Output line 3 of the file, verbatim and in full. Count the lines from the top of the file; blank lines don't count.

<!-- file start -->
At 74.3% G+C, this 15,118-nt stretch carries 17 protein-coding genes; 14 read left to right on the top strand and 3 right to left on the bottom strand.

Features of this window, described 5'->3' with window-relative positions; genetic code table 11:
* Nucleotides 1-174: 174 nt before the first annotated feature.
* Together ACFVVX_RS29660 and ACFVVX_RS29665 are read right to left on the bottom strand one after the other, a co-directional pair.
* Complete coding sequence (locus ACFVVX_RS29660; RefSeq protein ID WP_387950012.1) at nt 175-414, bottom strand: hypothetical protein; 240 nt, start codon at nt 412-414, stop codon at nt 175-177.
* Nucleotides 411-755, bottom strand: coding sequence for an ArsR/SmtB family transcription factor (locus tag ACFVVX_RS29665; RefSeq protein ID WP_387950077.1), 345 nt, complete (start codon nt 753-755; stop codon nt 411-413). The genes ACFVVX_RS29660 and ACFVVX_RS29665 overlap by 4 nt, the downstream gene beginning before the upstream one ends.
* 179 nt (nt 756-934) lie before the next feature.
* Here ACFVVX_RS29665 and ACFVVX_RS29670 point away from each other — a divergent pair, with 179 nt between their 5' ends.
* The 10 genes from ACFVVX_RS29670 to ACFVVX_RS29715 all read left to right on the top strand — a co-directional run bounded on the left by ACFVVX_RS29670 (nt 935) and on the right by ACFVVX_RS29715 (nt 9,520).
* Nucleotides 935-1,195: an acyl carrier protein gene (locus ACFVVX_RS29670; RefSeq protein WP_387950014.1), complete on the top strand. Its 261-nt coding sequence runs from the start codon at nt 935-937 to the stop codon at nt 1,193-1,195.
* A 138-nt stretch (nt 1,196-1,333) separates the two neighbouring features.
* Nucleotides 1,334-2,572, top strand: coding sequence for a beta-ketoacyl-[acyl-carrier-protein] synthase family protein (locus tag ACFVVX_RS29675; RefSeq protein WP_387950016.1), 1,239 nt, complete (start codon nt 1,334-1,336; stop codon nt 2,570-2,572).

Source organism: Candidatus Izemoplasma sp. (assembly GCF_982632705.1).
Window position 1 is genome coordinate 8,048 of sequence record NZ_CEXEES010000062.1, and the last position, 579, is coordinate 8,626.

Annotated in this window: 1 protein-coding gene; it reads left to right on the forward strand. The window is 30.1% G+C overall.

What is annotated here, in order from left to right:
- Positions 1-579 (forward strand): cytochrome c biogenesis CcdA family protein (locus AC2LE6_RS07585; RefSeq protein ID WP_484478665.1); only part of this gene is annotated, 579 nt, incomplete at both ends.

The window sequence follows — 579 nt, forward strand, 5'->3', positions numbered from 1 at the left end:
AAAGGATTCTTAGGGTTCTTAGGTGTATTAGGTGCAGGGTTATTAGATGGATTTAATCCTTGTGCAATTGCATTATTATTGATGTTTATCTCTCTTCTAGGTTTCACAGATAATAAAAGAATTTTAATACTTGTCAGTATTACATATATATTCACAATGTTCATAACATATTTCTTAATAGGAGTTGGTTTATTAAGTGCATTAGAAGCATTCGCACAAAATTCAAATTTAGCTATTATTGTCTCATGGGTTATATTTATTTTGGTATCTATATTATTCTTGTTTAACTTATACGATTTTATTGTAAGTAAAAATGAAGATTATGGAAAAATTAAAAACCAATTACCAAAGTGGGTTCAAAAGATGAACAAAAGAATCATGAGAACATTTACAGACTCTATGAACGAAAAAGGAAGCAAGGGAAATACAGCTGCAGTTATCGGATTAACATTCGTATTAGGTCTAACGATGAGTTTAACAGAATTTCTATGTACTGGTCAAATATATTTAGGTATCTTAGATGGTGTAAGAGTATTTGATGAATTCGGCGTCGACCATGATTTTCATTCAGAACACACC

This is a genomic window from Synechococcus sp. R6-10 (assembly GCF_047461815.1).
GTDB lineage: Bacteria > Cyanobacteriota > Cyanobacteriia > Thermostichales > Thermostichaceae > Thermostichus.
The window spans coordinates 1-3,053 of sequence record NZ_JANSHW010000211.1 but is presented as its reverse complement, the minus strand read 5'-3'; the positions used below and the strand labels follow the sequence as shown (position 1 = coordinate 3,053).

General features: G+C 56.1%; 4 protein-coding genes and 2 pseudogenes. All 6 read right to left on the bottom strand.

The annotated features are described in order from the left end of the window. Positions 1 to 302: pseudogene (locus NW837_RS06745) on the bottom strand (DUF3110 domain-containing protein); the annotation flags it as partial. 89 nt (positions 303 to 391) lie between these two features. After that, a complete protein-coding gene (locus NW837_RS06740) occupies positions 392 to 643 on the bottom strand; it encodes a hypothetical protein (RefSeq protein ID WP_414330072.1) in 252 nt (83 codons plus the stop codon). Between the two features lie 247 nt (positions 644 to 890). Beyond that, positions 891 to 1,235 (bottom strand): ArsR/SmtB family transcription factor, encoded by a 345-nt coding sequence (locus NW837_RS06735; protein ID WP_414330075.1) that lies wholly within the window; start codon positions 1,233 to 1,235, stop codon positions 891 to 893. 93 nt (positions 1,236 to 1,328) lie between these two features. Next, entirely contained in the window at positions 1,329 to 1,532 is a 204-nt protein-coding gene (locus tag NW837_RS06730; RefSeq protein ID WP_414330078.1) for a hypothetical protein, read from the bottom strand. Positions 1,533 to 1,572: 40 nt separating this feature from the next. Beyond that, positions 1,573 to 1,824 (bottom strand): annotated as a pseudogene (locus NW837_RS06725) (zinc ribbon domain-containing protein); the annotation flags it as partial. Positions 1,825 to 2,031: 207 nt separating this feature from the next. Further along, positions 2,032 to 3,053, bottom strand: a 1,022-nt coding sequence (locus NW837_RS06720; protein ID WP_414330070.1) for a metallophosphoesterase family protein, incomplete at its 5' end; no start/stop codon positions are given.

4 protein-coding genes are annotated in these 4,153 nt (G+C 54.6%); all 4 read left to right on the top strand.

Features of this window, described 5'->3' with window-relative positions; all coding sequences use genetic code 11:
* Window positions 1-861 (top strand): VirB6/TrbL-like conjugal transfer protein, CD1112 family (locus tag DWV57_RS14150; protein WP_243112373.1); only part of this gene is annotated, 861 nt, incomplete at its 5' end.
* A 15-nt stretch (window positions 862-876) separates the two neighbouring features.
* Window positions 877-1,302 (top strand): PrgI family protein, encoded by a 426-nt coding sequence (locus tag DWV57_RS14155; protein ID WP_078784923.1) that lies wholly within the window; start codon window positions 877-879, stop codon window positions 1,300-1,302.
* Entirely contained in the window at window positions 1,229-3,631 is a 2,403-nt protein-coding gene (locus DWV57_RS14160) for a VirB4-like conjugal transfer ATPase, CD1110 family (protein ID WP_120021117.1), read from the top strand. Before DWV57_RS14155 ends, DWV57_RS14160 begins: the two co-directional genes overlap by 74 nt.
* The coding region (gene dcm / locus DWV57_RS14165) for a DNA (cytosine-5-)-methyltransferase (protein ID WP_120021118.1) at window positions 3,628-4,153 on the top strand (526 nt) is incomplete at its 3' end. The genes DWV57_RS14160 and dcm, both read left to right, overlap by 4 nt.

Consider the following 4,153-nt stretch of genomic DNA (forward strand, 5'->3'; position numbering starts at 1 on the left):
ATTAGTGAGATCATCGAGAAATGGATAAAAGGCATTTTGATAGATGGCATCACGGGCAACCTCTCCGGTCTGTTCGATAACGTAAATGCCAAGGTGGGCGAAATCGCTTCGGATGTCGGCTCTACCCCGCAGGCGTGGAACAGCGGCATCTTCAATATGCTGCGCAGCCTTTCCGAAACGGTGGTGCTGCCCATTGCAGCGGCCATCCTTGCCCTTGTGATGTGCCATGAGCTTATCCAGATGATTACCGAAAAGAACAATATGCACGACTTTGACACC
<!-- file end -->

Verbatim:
* Nucleotides 1-174: 174 nt before the first annotated feature.